What’s New in the History Department

UIS Unveils “The Young Lawyer.”

20160510_115219Today UIS welcomes a new sculpture of a smiling young Lincoln crafted by George Lundeen. History Department faculty members Dr. Holly Kent and Dr. Michael Burlingame helped bring this beautiful sculpture to our campus. Dr. Kent served as a member of the sculpture advisory board and Dr. Burlingame advised Mr. Lundeen on Lincoln’s personality, traits, and history. Lincoln signed the Morrill Land Act on July 2, 1862 which provided the resources for creating the University of Illinois. In 1867, University of Illinois was established  for the “purpose of fostering access to higher education for the working people” a continuing goal of UIS.

 

UIS Community Event: Master class on Lincoln, Reconstruction, and Civil Rights.

Dr. Michael Burlingame lecture "Lincoln & Reconstruction" master class.
Dr. Michael Burlingame lecture “Lincoln & Reconstruction” master class.

Dr. Michael Burlingame, Chancellor Naomi Lynn Distinguished Chair in Lincoln Studies, presented a preview of his 2016 Lincoln Legacy Lecture to his master class and the UIS community on April 20th. Dr. Burlingame framed the problem as follows:

“The Reconstruction period after the Civil War saw a valiant attempt to make the promise implicit in the Emancipation a living reality. How and why did it fail in the nineteenth century, but laid the ground work for the Civil Rights Movement of the twentieth century?”

The full Lincoln Legacy Lecture will be October 20, 2016 featuring Dr. Burlingame and guest lectures Dr. Allen Guelzo from Gettysburg College and Dr. Brooks Simpson from University of Arizona.

 

Historic Environmental Preservation Class Hosts IHPA’s Amy HathawayHIS 505 IHPA Amy Hathaway 2-18-2016

In February, 2016, Amy Hathaway, National Register and Survey Specialist for the  Illinois Historic Preservation Agency visited Dr. Devin Hunter’s Graduate Public History course, HIS: 505. Hathaway provided practical and technical knowledge for students to apply in their final projects for their Historic Environmental Preservation class and in their future historical careers. The final project will require the graduate students to either draft a National Register nomination of a property of their choice, or on behalf of the IHPA they will revise an old nomination of a well-known Springfield historic property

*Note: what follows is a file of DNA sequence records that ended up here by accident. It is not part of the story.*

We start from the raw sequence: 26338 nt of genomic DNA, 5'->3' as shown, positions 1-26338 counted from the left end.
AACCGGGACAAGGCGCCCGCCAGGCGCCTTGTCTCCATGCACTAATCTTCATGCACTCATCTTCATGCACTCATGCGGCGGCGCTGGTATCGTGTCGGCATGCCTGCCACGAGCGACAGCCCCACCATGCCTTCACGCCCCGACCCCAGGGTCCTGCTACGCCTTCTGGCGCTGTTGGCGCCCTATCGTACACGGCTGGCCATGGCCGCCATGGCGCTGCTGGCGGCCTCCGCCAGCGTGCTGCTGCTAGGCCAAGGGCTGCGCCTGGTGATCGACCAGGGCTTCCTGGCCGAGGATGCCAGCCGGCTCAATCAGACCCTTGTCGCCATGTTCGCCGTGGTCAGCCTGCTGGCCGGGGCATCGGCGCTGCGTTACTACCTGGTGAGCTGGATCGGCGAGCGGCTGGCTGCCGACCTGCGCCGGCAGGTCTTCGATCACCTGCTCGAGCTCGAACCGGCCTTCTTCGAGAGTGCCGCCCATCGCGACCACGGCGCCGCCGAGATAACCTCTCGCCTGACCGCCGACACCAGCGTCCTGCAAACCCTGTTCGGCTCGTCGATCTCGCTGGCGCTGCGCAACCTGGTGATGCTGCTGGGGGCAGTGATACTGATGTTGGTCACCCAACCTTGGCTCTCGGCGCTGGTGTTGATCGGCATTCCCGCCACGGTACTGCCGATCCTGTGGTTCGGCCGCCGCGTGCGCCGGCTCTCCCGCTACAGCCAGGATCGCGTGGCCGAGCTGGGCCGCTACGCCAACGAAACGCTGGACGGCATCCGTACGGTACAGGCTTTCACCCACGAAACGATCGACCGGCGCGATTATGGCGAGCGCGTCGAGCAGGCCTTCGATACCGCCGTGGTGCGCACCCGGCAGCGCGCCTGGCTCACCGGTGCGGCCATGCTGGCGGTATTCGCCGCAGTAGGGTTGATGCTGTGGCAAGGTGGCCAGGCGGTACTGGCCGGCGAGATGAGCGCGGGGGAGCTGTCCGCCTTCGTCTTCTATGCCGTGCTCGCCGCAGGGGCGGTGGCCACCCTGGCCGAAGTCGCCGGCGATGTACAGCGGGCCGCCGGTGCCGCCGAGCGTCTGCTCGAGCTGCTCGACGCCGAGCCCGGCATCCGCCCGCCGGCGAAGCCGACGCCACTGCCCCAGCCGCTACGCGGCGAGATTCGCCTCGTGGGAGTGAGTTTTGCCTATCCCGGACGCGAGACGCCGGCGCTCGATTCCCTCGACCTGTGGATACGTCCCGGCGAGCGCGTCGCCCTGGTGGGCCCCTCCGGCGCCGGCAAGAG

Graduate Students Collaborate with Illinois Executive Mansion

Dr. Devin Hunter’s Material Culture class visited the Illinois Executive Mansion on September 16, 2015. The Graduate students are collaborating with the Executive Mansion to accurately identify, classify, analyze, and interpret artifacts owned and displayed in the Governor’s Mansion. Their reports are being shared with the Executive Mansion staff.

 

Exec Mansion 2015 pic1

 

Ken Owen Hosts Monthly Podcast on Early American History

Dr. Ken Owen hosts a monthly podcast on subjects relating to early American History. A few subjects covered recently include: “The Constitution,” “Thomas Paine and Common Sense” and “Teaching the U.S. History Survey.” Click here to find the podcasts and discover why they get rave reviews!

The JuntoCast is part of a group blog named after Benjamin Franklin’s self-improvement club for aspiring gentlemen: The Junto.

Check out Dr. Owen’s contributions to the blog.

Visit The Junto website. 

Michael Burlingame: How Journalists Covered Abraham Lincoln

Dr. Michael Burlingame, the Chancellor Naomi B. Lynn Distinguished Chair in Lincoln Studies at the University of Illinois Springfield discusses “How Journalists Covered Abraham Lincoln”.


 

Bill Siles studies urbanization and western migration

University of Illinois Springfield Associate Professor of History Bill Siles studies urbanization and western migration during the late 1700s and early 1800s.


 

Peter Shapinsky researches ancient Japanese pirates

Assistant Professor of History Peter Shapinsky researches Japanese pirates from the fifteenth and sixteenth centuries. His research is unique because it allows historians to understand Japanese history from the perspective of the sea. While pirates were often labeled as violent criminals, they also helped to establish trade routes, transport goods and provide protection.